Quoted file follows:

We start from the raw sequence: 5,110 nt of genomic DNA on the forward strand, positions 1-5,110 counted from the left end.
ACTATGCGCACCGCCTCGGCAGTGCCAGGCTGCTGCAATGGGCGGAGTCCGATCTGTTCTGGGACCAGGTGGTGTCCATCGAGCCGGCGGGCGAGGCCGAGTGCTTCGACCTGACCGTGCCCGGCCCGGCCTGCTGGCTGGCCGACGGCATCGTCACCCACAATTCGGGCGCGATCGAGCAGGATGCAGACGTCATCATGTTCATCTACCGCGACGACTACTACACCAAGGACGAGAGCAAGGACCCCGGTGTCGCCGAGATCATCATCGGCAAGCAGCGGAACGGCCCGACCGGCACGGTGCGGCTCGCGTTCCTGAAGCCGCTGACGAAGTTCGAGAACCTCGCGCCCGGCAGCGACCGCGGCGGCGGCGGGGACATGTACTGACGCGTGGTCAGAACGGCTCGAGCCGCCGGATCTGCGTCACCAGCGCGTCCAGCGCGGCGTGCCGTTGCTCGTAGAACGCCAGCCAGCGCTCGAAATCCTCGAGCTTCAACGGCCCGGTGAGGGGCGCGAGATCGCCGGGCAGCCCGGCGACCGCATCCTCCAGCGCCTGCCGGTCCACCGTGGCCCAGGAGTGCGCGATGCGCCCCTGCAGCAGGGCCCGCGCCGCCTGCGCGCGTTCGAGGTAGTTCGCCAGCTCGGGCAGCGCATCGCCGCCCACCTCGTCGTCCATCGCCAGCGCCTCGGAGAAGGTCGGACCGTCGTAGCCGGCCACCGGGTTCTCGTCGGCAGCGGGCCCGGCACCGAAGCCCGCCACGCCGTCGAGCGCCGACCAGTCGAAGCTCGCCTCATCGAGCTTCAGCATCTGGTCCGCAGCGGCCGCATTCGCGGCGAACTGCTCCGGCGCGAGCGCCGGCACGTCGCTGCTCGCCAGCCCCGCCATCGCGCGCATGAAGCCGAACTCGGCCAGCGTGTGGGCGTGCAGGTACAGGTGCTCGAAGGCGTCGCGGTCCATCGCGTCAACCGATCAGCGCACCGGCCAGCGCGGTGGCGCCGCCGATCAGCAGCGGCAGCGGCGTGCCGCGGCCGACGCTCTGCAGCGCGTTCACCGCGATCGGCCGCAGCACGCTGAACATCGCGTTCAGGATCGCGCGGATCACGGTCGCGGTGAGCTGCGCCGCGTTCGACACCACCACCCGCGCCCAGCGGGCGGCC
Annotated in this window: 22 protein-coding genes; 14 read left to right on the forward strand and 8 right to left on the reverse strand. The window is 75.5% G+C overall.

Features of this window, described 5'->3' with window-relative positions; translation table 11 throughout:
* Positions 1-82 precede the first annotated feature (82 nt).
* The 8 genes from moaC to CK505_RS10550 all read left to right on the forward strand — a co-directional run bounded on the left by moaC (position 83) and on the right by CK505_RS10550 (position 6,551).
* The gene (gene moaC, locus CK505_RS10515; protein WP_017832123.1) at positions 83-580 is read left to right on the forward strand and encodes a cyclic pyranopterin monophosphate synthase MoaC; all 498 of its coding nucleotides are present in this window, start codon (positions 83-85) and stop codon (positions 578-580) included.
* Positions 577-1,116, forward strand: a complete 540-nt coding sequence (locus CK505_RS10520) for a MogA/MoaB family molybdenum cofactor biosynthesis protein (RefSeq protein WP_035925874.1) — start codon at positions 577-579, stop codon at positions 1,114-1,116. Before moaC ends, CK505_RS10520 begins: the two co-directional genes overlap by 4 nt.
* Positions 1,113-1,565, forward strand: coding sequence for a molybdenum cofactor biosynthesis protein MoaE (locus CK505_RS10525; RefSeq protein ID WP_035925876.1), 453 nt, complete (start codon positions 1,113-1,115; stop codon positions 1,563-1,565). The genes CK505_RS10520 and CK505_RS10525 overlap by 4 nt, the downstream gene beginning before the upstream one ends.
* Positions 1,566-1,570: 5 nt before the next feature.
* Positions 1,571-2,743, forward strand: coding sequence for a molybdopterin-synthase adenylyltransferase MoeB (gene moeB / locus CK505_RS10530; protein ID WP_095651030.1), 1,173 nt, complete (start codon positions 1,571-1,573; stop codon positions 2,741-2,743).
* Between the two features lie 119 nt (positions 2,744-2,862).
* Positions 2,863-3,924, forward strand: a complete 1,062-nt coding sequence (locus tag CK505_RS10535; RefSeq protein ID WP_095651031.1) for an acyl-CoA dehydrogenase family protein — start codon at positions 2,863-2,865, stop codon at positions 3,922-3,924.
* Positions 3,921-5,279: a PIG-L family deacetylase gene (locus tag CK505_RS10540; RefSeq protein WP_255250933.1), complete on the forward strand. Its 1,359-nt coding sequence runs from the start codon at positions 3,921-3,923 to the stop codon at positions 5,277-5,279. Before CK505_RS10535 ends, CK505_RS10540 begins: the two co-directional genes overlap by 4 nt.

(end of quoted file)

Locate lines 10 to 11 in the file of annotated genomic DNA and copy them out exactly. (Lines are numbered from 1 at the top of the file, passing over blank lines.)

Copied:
* Positions 1,566-1,570: 5 nt before the next feature.
* Positions 1,571-2,743, forward strand: coding sequence for a molybdopterin-synthase adenylyltransferase MoeB (gene moeB / locus CK505_RS10530; protein ID WP_095651030.1), 1,173 nt, complete (start codon positions 1,571-1,573; stop codon positions 2,741-2,743).